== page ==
How do you choose an audio recorder?
Choosing an audio recorder
When looking for an audio recorder, ask yourself the following:
- In what format do you want to make recordings?
- How many audio tracks do you want to record?
- In which situation are you going to record sound?
1. In what format do you want to make recordings?
Recordings can be made in different formats. Not every audio recorder supports all formats, so it's good to know in which quality you want the recordings to be, and what you want to do with the recordings. This way, you know right away which audio recorder you should or shouldn't choose.
- WAV format: high quality audio, ideal for post-processing
- AAC format: audio of reasonable quality, suitable for post-processing
- MP3 format: low quality audio, not suitable for post-processing
- MPEG-4 format: reasonable quality audio and visuals, unsuitable for post-processing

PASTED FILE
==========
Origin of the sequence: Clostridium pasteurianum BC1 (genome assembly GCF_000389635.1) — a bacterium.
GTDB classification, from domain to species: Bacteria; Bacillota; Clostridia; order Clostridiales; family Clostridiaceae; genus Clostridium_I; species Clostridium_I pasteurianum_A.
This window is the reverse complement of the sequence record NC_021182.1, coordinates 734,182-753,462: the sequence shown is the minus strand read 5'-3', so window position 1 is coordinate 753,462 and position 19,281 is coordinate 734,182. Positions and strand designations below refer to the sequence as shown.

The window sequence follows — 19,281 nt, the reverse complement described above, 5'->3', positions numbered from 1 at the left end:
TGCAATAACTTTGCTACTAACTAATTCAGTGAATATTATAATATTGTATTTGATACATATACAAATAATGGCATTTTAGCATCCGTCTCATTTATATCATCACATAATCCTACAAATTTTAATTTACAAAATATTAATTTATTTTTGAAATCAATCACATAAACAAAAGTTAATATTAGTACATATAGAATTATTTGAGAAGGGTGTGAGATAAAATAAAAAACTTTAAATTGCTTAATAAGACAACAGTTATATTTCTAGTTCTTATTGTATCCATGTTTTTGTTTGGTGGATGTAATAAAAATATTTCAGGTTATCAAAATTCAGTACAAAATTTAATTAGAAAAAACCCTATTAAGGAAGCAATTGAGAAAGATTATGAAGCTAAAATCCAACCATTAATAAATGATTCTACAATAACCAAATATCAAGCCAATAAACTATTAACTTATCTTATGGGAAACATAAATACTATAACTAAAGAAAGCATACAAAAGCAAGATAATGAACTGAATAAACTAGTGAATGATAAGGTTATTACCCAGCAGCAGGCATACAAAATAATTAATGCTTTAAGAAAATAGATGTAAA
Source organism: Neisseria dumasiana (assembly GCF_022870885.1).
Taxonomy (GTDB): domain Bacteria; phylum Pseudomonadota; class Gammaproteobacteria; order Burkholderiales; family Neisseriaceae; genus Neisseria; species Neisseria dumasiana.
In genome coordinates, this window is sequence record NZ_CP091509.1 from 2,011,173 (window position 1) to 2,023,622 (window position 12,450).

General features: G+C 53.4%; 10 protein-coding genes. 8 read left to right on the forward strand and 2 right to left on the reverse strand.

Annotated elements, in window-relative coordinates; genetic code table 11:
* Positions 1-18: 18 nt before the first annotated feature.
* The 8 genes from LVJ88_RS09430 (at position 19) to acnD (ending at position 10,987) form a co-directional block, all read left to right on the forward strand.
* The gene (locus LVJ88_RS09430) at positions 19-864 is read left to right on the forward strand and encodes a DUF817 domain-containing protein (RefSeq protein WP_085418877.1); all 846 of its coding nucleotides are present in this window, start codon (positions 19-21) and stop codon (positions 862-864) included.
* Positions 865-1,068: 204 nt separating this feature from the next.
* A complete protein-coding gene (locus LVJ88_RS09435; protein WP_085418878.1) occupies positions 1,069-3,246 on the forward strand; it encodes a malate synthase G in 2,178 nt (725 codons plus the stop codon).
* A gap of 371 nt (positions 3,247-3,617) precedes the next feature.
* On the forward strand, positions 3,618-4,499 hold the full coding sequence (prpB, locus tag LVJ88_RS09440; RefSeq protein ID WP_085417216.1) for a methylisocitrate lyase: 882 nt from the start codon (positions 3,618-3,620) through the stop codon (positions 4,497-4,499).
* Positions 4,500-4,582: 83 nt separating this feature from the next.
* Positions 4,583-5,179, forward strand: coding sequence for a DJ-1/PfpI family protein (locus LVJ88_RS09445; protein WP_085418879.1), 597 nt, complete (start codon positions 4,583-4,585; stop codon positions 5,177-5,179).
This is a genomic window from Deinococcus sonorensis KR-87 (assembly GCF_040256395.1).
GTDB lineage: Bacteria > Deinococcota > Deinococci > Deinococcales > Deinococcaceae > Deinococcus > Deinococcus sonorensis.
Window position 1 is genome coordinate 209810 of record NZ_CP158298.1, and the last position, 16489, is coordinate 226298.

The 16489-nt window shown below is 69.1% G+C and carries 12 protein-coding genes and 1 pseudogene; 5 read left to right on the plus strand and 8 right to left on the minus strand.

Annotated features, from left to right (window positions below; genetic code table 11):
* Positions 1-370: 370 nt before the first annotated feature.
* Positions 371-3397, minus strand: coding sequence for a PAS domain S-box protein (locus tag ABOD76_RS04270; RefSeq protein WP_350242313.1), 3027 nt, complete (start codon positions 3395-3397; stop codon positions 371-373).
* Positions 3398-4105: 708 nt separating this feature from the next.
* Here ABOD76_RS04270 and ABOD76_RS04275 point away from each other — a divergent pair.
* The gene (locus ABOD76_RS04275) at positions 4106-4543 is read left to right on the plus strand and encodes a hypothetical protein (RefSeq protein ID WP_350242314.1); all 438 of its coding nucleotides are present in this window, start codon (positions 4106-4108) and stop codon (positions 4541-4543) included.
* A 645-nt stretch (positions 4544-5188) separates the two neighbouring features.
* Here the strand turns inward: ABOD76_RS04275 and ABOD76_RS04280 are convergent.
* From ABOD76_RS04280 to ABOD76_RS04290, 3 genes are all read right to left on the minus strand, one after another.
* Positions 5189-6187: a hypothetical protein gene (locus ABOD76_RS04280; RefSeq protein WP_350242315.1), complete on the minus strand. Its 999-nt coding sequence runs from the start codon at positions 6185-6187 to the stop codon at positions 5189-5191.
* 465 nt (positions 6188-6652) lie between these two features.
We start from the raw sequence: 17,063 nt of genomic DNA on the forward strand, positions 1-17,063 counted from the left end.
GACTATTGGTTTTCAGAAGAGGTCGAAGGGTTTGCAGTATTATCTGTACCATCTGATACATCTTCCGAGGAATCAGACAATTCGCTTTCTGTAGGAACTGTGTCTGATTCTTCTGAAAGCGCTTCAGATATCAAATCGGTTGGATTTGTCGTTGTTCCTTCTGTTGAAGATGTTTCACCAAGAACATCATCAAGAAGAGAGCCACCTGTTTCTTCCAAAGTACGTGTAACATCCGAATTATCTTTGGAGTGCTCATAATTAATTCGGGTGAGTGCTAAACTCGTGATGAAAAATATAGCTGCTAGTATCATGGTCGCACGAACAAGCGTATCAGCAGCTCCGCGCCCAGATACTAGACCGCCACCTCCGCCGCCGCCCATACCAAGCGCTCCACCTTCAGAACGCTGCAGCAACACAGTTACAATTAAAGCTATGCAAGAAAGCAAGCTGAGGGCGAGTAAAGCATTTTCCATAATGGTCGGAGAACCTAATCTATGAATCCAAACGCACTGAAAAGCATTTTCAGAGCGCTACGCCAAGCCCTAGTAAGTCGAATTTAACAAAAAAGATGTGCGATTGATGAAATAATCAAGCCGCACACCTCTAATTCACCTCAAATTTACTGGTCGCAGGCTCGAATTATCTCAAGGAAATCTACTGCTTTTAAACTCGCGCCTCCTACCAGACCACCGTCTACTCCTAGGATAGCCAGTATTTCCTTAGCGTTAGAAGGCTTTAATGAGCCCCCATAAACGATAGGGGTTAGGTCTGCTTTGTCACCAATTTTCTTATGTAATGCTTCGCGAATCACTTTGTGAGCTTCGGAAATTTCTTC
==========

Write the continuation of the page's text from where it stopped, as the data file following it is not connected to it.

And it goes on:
2. How many audio tracks or musical instruments do you want to record?
As soon as you want to compose songs yourself and record both vocals and guitar or drums, for example, the use of an audio recorder with multiple tracks becomes an interesting option. This allows you to capture and edit different audio tracks separately and rejoin them later on. If you use multiple music tracks to separately record sound sources, it may be wise to use an audio recorder with an XLR connector.
3. In which situation are you going to record sound?
Audio recorders have different microphones. It's important to know in which situation you're going to record. This way, you'll know which microphone is best for you.
- Omni-directional: records sound from all directions.
- Directional: A directional microphone that records sound from one side.
- Bi-directional: simultaneously records sound from the front and back.
- MidSide microphone: a directional microphone combined with a bi-directional microphone.